For Homicide Defense, Experience Is Crucial

Homicides are the most serious criminal offenses, and convictions can result in lengthy prison sentences. With experience in both prosecution and defense, attorney Myles Breiner is your most powerful resource when facing charges that threaten your liberty. At the Law Offices of Myles S. Breiner, we have the courtroom knowledge necessary to ensure you receive a fair and just trial.

Which Types Of Homicide Charges Could I Face?

There are several categories of homicide in Hawaii. Homicides can be classified as:

  • First-degree murder — This Class A felony can result in life in prison.
  • Second-degree murder — This felony can result in life prison if the court finds the murder was especially heinous.
  • Voluntary and involuntary manslaughter — Charges of manslaughter result when someone recklessly causes the death of another person or intentionally causes the suicide of another.
  • Negligent homicide — This occurs when operating a vehicle in a negligent manner causes the death of another person.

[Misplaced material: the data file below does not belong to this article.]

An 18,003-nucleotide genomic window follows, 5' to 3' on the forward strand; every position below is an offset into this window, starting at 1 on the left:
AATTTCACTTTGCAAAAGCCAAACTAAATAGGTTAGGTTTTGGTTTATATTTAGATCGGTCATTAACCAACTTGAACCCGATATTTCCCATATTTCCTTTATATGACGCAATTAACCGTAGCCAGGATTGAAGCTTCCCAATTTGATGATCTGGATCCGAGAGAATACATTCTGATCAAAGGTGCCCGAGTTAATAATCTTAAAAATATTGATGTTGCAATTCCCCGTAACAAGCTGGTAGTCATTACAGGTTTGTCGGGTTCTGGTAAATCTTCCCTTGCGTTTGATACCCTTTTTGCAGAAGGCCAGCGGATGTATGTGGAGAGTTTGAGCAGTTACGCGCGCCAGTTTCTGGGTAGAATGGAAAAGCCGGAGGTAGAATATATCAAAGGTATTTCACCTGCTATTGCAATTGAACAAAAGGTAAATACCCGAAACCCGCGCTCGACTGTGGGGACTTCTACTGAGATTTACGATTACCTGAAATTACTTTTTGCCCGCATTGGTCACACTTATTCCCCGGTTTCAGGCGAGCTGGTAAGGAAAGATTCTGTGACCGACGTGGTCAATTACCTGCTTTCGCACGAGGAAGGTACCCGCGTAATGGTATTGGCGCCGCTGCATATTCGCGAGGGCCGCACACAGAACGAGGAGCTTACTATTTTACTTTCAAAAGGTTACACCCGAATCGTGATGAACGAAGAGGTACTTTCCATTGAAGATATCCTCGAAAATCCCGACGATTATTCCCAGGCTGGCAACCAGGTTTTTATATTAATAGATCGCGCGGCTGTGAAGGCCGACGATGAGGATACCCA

Classifications For Vehicular Homicide

Vehicular homicide is divided into first, second and third degrees.

  • First-degree negligent homicide is a felony that occurs when you cause the death of another person while negligently operating an automobile under the influence of drugs or alcohol.
  • Negligent homicide in the second degree is also a felony, and is charged when you negligently operate a vehicle and cause the death of another.
  • Third-degree negligent homicide is a misdemeanor charge for causing the death of another person while operating a vehicle with simple negligence. Simple negligence means your conduct is such that you should know the risks involved or deviate from the way a reasonable person would act under the same circumstances.

Negligent injury felony charges can result if you negligently operate a vehicle and cause serious physical harm to another person. Misdemeanor negligent injury charges occur when a person negligently operates a car and causes substantial bodily harm to another.

What Does Justifiable Use Of Force Mean?

Hawaii law authorizes the use of deadly force in very specific and limited circumstances. The law states that deadly force may be used to prevent a crime that will cause death or serious bodily injury as long as there is no substantial risk to innocent persons.

How To Contact Us

At the Law Offices of Myles S. Breiner, we are dedicated to analyzing your case from all angles and developing a smart defense strategy. For your convenience, we offer flexible office hours and payment plans. Contact us online or by phone at 808-526-3426 for an in-depth consultation.